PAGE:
Messenger is Google's basic alternative to Hangouts for sending SMS messages, and today it has received an update bringing along a widely-requested feature. No reason to tease you about it. Let's jump in.
Quick Reply is the ability to respond to a message without having to switch to the full app. Now when the notification comes in and you hit the reply button, you can tap out a response and go about your day.
Facebook Messenger is adding a feature that, if you didn't use it, you would expect to already have. With today's addition of video chat capability, it has parity with the desktop chat interface that has long supported this. As a server-side switch, you should have this available so long as you are using a reasonably new version of the app.
As you see in the image above, there is a camera icon at the top of the conversation that will initiate the video chat.
Facebook's internal instant messenger isn't so internal now: it's a stand-alone app platform that will operate in conjunction with the social network, and developers of every flavor can integrate their apps with Messenger. Naturally the first apps to take advantage of this come from Facebook itself: new apps include Selfied, Shout, Sound Clips, and Strobe, and the older Stickered app has been updated, all with the "for Messenger" label.
They're simple little tools or toys that add a bit of fun to Messenger.
Facebook's official app is a lot better than it used to be, if only because the service has become so ubiquitous that it's more or less constantly being updated. Even so, there are Android users with older or cheaper phones, and users in areas where it's hard to find a reliable data connection, that Facebook is intent on serving. To that end the company has published Facebook Lite on the Play Store.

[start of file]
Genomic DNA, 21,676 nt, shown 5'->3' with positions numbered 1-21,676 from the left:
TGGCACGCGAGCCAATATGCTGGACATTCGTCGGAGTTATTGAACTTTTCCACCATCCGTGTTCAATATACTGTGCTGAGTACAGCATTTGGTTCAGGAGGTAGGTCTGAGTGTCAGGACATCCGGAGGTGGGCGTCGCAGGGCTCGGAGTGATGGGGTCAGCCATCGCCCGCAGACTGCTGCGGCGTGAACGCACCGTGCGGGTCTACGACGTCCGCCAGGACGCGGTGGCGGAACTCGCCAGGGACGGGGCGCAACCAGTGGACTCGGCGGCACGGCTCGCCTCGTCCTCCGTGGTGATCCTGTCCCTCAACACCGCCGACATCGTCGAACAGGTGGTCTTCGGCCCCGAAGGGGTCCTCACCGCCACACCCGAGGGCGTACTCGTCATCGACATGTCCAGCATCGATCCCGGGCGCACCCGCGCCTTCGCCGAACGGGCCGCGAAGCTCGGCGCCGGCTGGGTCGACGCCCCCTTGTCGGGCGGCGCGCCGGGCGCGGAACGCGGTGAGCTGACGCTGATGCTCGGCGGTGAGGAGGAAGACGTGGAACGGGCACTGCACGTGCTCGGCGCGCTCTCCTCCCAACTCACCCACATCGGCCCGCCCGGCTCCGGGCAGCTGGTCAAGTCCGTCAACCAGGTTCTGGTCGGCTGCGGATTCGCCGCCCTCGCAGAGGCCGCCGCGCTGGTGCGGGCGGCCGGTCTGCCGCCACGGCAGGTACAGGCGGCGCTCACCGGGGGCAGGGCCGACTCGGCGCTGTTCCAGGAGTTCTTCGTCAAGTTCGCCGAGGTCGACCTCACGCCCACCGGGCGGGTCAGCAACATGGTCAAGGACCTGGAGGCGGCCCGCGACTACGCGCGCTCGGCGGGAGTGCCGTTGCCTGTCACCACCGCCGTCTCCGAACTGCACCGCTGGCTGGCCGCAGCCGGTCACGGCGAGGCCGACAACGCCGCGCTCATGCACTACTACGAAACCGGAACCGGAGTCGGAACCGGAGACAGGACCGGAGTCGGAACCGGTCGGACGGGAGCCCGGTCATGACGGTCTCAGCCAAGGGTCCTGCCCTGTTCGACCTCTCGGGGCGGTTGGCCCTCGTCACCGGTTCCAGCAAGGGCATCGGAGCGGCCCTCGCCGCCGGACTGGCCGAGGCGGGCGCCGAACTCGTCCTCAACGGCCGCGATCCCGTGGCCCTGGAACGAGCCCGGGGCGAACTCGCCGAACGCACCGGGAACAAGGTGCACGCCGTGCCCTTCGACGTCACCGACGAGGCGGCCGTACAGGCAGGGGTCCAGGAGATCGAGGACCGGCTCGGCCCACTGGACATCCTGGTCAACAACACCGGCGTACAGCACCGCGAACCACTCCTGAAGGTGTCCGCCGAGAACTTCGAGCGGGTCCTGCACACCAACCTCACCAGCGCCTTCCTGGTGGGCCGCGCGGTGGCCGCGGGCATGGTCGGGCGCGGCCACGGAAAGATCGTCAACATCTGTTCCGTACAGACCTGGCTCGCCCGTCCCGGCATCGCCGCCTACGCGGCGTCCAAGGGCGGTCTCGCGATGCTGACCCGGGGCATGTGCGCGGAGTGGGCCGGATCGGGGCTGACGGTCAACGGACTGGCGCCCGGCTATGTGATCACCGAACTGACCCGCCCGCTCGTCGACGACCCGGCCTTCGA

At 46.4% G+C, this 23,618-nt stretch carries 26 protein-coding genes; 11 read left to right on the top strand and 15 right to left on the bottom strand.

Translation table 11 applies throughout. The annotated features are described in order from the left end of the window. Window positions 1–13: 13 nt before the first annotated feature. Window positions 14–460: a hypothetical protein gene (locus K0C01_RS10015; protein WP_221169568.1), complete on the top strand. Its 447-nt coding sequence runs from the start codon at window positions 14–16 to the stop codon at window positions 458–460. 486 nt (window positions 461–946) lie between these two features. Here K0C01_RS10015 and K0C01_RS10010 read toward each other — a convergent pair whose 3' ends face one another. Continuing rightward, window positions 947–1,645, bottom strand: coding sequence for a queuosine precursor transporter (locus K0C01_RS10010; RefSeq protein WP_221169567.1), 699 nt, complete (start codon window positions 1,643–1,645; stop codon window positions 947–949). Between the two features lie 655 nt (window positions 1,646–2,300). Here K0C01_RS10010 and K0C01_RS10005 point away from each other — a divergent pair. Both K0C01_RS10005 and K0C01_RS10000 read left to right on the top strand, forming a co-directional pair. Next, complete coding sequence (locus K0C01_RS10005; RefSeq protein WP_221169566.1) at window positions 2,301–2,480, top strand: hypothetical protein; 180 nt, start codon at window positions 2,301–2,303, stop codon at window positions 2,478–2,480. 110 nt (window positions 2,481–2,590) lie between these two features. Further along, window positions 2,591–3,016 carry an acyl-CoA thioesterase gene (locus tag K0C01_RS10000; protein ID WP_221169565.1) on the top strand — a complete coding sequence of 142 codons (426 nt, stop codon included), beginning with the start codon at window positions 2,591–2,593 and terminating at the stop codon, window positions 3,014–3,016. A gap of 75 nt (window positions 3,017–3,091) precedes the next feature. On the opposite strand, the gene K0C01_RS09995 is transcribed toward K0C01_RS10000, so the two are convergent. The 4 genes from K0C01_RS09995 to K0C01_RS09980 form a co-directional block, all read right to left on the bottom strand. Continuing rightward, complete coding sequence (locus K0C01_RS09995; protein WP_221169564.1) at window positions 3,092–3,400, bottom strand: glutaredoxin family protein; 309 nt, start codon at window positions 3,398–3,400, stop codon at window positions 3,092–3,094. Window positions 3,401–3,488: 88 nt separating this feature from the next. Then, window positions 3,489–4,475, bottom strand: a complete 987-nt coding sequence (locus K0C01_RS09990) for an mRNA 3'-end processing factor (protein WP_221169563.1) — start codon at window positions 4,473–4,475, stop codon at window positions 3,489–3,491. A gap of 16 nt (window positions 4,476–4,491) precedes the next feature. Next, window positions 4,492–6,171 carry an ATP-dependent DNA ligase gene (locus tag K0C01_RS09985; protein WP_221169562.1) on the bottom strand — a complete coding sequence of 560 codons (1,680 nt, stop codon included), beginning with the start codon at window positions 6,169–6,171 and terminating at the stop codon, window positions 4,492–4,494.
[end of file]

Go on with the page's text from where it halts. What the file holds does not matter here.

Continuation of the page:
Ever since we first took a look at Motorola's Nexus 6 (and subsequently saw it leaked and finally announced) there's been a question about that blue and white icon in the dock. We learned directly from Google that it would be a new app called Messenger, that sounds like it will - for all intents and purposes - replace the AOSP messaging app that used to appear on stock devices.
Now that Facebook has paid $19 billion for WhatsApp, what's next for the mobile messaging app? Voice calls, apparently. According to TechCrunch, WhatsApp CEO Jan Koum announced the upcoming feature at Mobile World Congress earlier today. With this new functionality, the app will even more directly compete with the likes of Skype, KakaoTalk, Line, and Viber. Though, without video support, it still won't be an all-encompassing solution just yet.
Yesterday Facebook announced that it was revamping its Messenger app, stripping it of SMS functionality and creating a more attractive, streamlined experience that the company hopes will draw more users to the app. The new version is currently rolling out to a limited number of users, with a wider release planned for the coming weeks. So when it arrives, what should you expect?
To get started you're going to hand over the keys to everything, including your car, before using the app.
Chat clients limited to one-on-one conversation are going the way of the dodo. We've got numerous options for group messaging including: Facebook Messenger, WhatsApp, Google+ Messenger, Live Messenger, and we're even pretty sure Babel (or whatever it will be called) will join the list. Today, popular cross-platform chat app, Tango, steps up to match its competitors.
The additions to the interface are very straightforward. You can pick multiple people from your contact list to start a conversation and at any time add new people or leave the chat altogether from the participants screen.
Today, both of Facebook's current apps have been updated to prepare for the arrival of Facebook Home. The main app merely added an extra permission that Home will eventually use. However, the real fun came to Messenger, which now has the ability to pop out Chat Heads, regardless of if you're using the replacement launcher.
As you may recall from the Facebook Home launch event, chat heads are little bubbles that float over whatever you're doing and allow you to jump straight into a conversation no matter where you are in the OS.